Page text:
A UK university hoping to be a world leader in research needs about 7,500 staff, according to an analysis for Times Higher Education.
Paul Whiteley, professor of politics at the University of Essex, has examined the relationship between the average score achieved by 121 institutions in the 2008 research assessment exercise and the total number of staff in each of the institutions according to data from the Higher Education Statistics Agency.
His analysis suggests that while larger institutions have higher average RAE scores, the relationship holds only up to a point. Once they have more than 7,500 staff, further increases may even be counterproductive.
|Critical mass: what’s the optimum number%3F|
|Institution||Total number of staff||Average RAE score|
|Thames Valley University||1,930||1.67|
|University of Teesside||2,760||1.99|
|University of Exeter||5,835||2.62|
|University of Liverpool||7,715||2.54|
|University of Nottingham||11,710||2.67|
|The Open University||15,515||2.52|
"It is certainly true that smaller institutions don't do well, but as they get bigger it doesn't necessarily mean they do better. There is no relationship between institutional size and RAE scores over the range 7,500 to 10,000 staff. Actually the chart suggests that RAE performance declines when an institution gets too big," Professor Whiteley said.
"The implication is that once you get bigger than 7,500, it doesn't help (RAE performance) very much."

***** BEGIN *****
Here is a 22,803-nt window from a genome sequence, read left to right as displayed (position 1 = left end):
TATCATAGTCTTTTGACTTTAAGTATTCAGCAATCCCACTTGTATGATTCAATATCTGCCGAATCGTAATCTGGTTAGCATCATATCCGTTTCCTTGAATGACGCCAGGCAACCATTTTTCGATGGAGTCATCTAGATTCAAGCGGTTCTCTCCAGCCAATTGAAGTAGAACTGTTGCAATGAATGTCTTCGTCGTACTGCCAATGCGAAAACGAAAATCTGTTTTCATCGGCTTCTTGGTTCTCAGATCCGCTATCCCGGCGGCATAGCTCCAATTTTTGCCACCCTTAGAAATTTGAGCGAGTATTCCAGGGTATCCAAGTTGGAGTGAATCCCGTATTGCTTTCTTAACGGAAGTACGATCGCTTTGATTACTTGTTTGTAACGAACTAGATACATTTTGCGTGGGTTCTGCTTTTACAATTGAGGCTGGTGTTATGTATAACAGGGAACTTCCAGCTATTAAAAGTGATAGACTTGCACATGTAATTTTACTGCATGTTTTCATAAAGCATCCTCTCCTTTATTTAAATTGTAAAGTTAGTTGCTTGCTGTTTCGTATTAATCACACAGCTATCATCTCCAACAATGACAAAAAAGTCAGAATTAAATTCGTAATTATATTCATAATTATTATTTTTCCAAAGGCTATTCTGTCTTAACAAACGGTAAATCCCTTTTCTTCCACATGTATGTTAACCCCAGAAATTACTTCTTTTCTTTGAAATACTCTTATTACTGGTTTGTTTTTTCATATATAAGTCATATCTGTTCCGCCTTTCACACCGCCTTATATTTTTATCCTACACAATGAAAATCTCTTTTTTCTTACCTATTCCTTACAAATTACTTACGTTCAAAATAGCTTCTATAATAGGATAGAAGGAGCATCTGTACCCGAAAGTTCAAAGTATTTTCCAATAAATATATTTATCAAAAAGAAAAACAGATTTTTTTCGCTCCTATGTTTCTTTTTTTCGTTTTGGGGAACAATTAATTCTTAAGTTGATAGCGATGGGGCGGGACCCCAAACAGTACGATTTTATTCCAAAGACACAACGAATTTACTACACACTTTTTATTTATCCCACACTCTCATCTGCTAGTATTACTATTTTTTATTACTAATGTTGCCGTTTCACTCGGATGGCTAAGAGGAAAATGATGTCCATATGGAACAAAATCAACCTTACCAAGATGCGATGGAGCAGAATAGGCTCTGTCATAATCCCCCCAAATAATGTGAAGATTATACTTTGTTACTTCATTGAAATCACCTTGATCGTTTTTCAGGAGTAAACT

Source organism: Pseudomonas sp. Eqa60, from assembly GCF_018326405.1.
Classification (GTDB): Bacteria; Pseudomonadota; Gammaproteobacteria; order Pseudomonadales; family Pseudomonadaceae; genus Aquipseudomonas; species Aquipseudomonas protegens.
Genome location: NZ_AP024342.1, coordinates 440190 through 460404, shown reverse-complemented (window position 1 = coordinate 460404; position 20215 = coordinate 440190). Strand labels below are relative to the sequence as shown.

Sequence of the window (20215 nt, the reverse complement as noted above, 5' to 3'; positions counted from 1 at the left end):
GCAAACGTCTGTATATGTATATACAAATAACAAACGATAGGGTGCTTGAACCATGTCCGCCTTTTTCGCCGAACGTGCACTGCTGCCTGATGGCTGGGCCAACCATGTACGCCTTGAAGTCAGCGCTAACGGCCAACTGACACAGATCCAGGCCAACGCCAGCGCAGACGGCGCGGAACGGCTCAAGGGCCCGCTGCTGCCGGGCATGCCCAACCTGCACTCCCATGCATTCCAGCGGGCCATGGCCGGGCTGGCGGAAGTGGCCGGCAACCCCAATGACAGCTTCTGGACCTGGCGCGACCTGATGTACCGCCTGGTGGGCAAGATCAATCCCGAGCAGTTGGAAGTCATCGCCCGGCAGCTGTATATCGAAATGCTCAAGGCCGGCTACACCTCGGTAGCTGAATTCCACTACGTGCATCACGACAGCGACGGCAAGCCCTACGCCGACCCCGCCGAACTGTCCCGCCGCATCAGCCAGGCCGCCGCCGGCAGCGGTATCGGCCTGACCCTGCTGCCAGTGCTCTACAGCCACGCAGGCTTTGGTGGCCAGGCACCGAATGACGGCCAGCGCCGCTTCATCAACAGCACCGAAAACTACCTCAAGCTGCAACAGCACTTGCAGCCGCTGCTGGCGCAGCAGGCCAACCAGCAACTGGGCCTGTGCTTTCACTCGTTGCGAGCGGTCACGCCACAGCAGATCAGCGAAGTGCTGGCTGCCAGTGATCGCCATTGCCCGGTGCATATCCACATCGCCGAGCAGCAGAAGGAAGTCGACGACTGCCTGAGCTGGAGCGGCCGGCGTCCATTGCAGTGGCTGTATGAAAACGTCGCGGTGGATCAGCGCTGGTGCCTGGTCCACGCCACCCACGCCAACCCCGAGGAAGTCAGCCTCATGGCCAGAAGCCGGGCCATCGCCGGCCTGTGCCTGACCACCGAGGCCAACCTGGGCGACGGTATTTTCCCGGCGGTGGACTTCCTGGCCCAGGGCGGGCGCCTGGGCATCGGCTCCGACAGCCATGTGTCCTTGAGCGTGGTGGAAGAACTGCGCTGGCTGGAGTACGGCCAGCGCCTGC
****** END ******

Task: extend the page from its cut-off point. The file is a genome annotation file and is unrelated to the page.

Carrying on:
He said the results suggest that the government policy of concentrating research funding in a small elite of large, research-intensive universities - which currently have about 10,000 staff - may be misguided.
"The claim that you have got to concentrate research in larger universities doesn't really hold up," he said. "If a place gets too big, actually research suffers."
He suggested that reasons for the effect may include the impact of greater amounts of bureaucracy.
Professor Whiteley acknowledged that his analysis was a departure from his personal research field, and that there were a number of complicating factors that his analysis had not considered, including the resources an institution devoted to research, the number of staff it had submitted to the RAE as research active, and the research culture of the university.
"It is necessary to take account of a variety of other factors when evaluating the relationship between institutional size and performance ... but nonetheless even if one does take this into account the size effect remains," he said.